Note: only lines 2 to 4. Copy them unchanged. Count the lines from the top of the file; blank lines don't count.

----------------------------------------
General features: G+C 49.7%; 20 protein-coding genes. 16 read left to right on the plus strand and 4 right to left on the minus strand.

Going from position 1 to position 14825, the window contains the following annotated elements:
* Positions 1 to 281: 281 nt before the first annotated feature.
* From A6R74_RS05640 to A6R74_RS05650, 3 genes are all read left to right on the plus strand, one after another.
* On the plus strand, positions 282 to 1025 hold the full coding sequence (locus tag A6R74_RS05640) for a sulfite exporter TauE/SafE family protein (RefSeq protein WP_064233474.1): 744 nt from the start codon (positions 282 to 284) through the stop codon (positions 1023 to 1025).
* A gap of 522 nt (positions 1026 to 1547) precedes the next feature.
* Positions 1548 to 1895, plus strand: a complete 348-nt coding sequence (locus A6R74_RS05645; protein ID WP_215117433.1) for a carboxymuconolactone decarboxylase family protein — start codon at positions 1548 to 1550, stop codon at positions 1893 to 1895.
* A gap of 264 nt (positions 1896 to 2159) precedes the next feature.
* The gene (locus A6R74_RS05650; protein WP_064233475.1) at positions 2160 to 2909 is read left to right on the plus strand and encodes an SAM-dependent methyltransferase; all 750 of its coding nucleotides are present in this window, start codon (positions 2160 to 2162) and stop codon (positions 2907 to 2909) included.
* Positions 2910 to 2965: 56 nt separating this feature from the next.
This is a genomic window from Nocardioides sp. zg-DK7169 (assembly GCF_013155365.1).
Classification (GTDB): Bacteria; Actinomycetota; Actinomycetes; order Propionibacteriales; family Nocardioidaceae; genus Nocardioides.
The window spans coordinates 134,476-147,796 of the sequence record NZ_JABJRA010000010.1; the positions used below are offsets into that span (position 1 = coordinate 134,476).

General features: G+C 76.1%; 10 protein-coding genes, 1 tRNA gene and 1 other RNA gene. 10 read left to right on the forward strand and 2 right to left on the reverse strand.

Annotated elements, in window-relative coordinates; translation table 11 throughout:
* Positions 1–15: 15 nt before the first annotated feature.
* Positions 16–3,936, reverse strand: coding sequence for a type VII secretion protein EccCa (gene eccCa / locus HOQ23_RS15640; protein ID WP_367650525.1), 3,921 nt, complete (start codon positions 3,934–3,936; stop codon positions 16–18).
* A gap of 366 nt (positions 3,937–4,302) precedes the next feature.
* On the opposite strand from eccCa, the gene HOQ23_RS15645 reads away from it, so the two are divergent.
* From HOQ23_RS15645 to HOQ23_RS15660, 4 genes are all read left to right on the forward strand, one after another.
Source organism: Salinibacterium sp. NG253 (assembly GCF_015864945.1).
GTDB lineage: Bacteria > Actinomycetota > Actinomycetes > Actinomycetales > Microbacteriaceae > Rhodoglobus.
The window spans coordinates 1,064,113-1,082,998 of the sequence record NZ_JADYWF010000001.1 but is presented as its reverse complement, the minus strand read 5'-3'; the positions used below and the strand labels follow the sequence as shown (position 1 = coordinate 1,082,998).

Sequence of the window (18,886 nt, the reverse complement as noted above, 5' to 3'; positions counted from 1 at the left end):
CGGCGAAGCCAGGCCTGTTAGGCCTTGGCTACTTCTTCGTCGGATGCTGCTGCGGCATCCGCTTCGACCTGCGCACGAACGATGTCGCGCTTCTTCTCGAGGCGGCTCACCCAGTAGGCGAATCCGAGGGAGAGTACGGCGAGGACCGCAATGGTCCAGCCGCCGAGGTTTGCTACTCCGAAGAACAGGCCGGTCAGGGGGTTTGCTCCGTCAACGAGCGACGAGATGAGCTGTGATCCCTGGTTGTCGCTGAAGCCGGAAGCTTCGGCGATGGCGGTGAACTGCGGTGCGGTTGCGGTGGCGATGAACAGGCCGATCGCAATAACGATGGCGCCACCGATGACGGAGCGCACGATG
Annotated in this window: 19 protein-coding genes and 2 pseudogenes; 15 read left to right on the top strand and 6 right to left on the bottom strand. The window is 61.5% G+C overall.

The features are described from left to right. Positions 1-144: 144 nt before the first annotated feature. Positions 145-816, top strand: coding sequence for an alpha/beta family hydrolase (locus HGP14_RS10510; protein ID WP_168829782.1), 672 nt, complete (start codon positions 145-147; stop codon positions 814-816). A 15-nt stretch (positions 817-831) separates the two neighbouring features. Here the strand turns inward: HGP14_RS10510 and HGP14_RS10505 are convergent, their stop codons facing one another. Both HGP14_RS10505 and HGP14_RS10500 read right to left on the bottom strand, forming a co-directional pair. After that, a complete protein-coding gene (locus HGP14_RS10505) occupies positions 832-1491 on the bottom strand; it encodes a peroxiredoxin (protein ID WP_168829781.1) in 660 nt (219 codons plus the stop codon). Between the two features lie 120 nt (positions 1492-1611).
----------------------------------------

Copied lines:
Going from position 1 to position 14825, the window contains the following annotated elements:
* Positions 1 to 281: 281 nt before the first annotated feature.
* From A6R74_RS05640 to A6R74_RS05650, 3 genes are all read left to right on the plus strand, one after another.